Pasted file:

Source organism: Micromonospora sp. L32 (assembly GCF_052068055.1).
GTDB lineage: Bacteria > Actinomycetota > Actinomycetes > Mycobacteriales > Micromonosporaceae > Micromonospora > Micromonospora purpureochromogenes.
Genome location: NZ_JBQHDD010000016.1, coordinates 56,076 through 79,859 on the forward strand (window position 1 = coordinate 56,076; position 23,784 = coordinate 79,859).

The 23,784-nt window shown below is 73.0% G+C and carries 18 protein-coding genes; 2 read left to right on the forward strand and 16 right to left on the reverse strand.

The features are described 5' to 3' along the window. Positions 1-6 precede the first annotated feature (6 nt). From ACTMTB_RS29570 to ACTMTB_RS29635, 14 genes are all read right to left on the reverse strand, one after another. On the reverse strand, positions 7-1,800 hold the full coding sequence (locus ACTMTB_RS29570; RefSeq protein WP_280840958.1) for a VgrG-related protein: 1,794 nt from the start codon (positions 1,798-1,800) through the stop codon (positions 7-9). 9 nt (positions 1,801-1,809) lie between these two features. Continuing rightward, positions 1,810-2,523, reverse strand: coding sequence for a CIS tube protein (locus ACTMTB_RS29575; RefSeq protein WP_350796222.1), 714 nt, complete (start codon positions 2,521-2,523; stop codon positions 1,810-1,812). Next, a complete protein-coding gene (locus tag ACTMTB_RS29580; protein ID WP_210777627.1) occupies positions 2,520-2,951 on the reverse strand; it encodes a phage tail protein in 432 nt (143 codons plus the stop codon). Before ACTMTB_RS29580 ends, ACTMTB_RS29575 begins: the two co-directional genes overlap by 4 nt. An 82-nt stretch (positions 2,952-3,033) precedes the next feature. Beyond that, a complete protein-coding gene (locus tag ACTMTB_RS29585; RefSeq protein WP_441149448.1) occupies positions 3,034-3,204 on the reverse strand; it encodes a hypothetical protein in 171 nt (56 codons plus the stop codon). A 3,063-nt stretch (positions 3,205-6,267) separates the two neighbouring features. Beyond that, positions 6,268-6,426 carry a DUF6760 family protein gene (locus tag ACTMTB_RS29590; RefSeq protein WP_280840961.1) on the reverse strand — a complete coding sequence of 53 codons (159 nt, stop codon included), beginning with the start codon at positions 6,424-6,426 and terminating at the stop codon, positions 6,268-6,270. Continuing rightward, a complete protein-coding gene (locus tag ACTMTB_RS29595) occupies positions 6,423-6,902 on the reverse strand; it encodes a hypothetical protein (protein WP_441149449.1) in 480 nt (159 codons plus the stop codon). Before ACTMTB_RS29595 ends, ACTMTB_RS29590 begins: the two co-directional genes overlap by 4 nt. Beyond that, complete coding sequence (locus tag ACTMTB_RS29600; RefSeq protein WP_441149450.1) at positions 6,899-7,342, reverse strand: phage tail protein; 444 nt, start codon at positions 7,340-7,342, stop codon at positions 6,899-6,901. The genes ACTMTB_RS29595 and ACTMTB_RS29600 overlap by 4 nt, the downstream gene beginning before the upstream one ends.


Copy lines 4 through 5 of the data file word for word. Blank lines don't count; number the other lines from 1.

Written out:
The 23,784-nt window shown below is 73.0% G+C and carries 18 protein-coding genes; 2 read left to right on the forward strand and 16 right to left on the reverse strand.

The features are described 5' to 3' along the window. Positions 1-6 precede the first annotated feature (6 nt). From ACTMTB_RS29570 to ACTMTB_RS29635, 14 genes are all read right to left on the reverse strand, one after another. On the reverse strand, positions 7-1,800 hold the full coding sequence (locus ACTMTB_RS29570; RefSeq protein WP_280840958.1) for a VgrG-related protein: 1,794 nt from the start codon (positions 1,798-1,800) through the stop codon (positions 7-9). 9 nt (positions 1,801-1,809) lie between these two features. Continuing rightward, positions 1,810-2,523, reverse strand: coding sequence for a CIS tube protein (locus ACTMTB_RS29575; RefSeq protein WP_350796222.1), 714 nt, complete (start codon positions 2,521-2,523; stop codon positions 1,810-1,812). Next, a complete protein-coding gene (locus tag ACTMTB_RS29580; protein ID WP_210777627.1) occupies positions 2,520-2,951 on the reverse strand; it encodes a phage tail protein in 432 nt (143 codons plus the stop codon). Before ACTMTB_RS29580 ends, ACTMTB_RS29575 begins: the two co-directional genes overlap by 4 nt. An 82-nt stretch (positions 2,952-3,033) precedes the next feature. Beyond that, a complete protein-coding gene (locus tag ACTMTB_RS29585; RefSeq protein WP_441149448.1) occupies positions 3,034-3,204 on the reverse strand; it encodes a hypothetical protein in 171 nt (56 codons plus the stop codon). A 3,063-nt stretch (positions 3,205-6,267) separates the two neighbouring features. Beyond that, positions 6,268-6,426 carry a DUF6760 family protein gene (locus tag ACTMTB_RS29590; RefSeq protein WP_280840961.1) on the reverse strand — a complete coding sequence of 53 codons (159 nt, stop codon included), beginning with the start codon at positions 6,424-6,426 and terminating at the stop codon, positions 6,268-6,270. Continuing rightward, a complete protein-coding gene (locus tag ACTMTB_RS29595) occupies positions 6,423-6,902 on the reverse strand; it encodes a hypothetical protein (protein WP_441149449.1) in 480 nt (159 codons plus the stop codon). Before ACTMTB_RS29595 ends, ACTMTB_RS29590 begins: the two co-directional genes overlap by 4 nt. Beyond that, complete coding sequence (locus tag ACTMTB_RS29600; RefSeq protein WP_441149450.1) at positions 6,899-7,342, reverse strand: phage tail protein; 444 nt, start codon at positions 7,340-7,342, stop codon at positions 6,899-6,901. The genes ACTMTB_RS29595 and ACTMTB_RS29600 overlap by 4 nt, the downstream gene beginning before the upstream one ends.